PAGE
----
The Nature Writers of Texas

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Sunday, November 25, 2007

An Explosion of Julias
by Ro Wauer

I’ve never approved of describing a sudden population increase of any animals, whether mammals, herps or bugs, as an “explosion.” It doesn’t seem appropriate. But now, with the unbelievable numbers of Julias (Heliconian iulia) that have suddenly “invaded” our Mission Valley, Texas yard, the term explosion seems most appropriate. During the second and third weeks of November, Betty and I have counted more that 200 individual Julias at one time in our yard. High estimates have reached 300. They were attracted to the numerous blooming crucitas and white bonesets (Eupatorium odoratum & E. wrightii), apparently finding these two shrub species to their liking. Fresh individual Julias seemed to appear daily, perhaps replacing those that died or wandered away.

Although the peak boneset blooms lasted only about two weeks, most of the two dozen or so crucita shrubs remained in flower for an additional five to six weeks. As the bonesets faded, the crucitas received even greater attention from Julias. And when some of the crucitas began to fade, the constantly flowering sky-flowers (Duranta erecta) and lantanas (Lantana sp.) attracted their attention.

This year (2007) is not the first time we have recorded Julias in our yard, although never before have the numbers been so great. Since keeping almost daily (except when away from home) records of our butterfly observations, starting in 1996, our first Julia sighting was on May 21, 1999. Since then Julia sightings have been sporadic and widely scattered. Our records included only one or two individuals during May, June and July, a slight increase in August, more numbers after mid-September through most of November, and none after December 12. But daily numbers never exceeded seven individuals. Until this year!

What has triggered this 2007 explosion of Julias? It must relate to the record rainfall in Victoria County. Our yard does not contain an abundance of passion vines (Passiflora sp.), Julia’s larval foodplants, although the adjacent private (nonaccessible) woodland (approx. 2 X 4 mile) undoubtedly does possess scattered Passiflora species; P. foetida, P. incarnata, P. lutea, and P. tenuiloba are all possible. The majority of Julias, because of their abundance, assumedly emerged from nearby sites. Probably our fall population also included strays from the south.

Although Julias were our lepidopteran centerpiece this fall, much greater than normal numbers of Zebra Heliconians (Heliconius charithonia) and Sickle-winged Skippers (Eantis tamenund) also were present throughout the same period. Other species recorded in larger than normal numbers included Long-tailed Skippers and Dorantes Longtail (Urbanus proteus & U. dorantes) and Ocola Skippers (Panoquina ocola). But at least three species that usually occur in good numbers during October and November, were seldom seen or did not put in an appearance at all: Lyside Sulphur (Kricogonia lyside), American Snout (Libytheana carinenta), White Peacock (Anartia jatrophae), and Common Mestra (Mestra amymone).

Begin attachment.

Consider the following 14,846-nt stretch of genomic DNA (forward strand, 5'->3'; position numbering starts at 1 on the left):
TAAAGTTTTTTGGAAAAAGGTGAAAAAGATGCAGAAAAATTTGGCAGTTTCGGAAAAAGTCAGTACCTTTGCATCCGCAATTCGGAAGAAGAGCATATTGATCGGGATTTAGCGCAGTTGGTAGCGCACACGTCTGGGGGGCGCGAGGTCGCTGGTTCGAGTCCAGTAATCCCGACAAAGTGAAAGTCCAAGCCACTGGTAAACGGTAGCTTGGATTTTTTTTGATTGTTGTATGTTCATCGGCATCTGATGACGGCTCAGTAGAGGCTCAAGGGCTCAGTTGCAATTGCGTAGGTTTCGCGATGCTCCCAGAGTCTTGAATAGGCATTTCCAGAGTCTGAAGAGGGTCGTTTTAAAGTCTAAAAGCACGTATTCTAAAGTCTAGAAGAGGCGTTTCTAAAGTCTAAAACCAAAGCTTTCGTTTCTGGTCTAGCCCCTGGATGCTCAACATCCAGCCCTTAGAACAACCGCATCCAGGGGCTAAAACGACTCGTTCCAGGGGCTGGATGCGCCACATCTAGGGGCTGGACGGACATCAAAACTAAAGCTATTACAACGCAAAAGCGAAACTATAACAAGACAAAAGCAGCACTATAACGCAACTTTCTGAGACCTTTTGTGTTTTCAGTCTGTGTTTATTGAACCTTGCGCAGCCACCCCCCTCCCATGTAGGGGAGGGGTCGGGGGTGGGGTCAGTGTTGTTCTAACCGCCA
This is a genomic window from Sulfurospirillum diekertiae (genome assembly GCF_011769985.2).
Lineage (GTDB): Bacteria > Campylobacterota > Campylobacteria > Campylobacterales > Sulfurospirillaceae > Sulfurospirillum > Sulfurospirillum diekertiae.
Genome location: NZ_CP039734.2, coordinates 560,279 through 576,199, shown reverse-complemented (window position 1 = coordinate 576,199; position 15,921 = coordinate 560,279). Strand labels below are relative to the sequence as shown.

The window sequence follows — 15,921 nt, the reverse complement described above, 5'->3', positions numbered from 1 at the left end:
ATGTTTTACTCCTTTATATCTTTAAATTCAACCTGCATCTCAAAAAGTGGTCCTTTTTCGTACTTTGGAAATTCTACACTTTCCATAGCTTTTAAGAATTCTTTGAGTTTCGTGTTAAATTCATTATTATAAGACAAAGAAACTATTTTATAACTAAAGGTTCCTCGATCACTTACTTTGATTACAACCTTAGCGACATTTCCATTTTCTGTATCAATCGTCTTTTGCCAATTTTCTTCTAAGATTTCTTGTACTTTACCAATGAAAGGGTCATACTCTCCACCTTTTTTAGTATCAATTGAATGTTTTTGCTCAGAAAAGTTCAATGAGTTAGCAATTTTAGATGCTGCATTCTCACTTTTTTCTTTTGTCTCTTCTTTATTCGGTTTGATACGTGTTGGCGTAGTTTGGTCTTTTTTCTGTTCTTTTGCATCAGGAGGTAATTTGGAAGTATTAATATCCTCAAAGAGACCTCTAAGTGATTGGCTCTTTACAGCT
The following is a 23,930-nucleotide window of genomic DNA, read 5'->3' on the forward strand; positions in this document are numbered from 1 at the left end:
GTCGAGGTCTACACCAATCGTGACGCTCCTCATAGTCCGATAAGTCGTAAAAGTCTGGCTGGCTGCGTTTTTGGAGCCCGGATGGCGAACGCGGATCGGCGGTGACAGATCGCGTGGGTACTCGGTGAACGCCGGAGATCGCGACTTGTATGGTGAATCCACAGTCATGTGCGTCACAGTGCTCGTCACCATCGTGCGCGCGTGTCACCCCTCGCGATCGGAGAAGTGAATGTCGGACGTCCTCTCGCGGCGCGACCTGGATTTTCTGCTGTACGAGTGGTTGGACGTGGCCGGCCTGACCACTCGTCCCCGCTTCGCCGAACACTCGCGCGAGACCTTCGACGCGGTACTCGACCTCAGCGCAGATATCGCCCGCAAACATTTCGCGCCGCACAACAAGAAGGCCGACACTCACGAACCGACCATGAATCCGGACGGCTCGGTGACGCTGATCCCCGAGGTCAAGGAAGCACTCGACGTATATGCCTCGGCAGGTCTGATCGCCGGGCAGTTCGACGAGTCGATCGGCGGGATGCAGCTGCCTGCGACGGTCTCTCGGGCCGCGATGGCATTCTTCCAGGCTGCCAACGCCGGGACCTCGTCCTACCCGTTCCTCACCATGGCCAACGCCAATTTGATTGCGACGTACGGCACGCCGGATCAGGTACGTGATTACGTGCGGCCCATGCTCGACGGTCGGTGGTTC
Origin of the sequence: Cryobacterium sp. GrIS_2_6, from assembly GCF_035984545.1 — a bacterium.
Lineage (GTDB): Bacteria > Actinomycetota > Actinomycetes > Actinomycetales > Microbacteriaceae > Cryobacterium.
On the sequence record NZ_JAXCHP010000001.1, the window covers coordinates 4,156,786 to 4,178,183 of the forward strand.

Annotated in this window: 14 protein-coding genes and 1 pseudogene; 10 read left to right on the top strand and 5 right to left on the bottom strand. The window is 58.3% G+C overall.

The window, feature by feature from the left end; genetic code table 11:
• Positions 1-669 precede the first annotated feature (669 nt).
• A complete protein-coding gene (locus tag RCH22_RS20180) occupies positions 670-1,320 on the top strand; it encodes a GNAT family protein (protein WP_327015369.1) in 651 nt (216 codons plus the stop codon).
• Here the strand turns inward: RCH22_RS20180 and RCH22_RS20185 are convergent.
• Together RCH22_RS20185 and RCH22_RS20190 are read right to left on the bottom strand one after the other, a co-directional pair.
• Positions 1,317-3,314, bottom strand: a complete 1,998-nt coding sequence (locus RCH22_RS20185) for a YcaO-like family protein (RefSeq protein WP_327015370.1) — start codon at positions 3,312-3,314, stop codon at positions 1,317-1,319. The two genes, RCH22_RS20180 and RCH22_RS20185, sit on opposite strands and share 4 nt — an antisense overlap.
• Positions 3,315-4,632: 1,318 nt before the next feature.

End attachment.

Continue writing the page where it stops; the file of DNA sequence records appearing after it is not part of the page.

The amazing number of Julias provided some unusual observations. Early morning walks around the yard, before Julias became active, revealed many individuals perched alone where they apparently had been the previous evening, on various shrubs and even on the ground. The closely-related Heliconians typically gather at colonial roosts each night. We found Julias to be some of the earliest active butterflies, along with Zebras and Monarchs (Danaus plexippus). We also found that Julias seek moisture more than most species. We often found several individuals scattered on the lawn or ground after each watering, not puddling in groups, but individuals scattered about. And by mid-November, mating pairs increased significantly.

Also by mid-November, many of the “old-timers” showed their age by their fading colors. Instead of showing deep orange, their changing wings revealed a variety of patterns. Some of these were fascinating and truly unusual. Especially females, with their more mottled undersides, changed from orange to yellow. Our yard of Julias has offered a new and unexpected mosiac of patterns and colors. But then, like other indicators of the end of summer, our circus of Julias rapidly declined.


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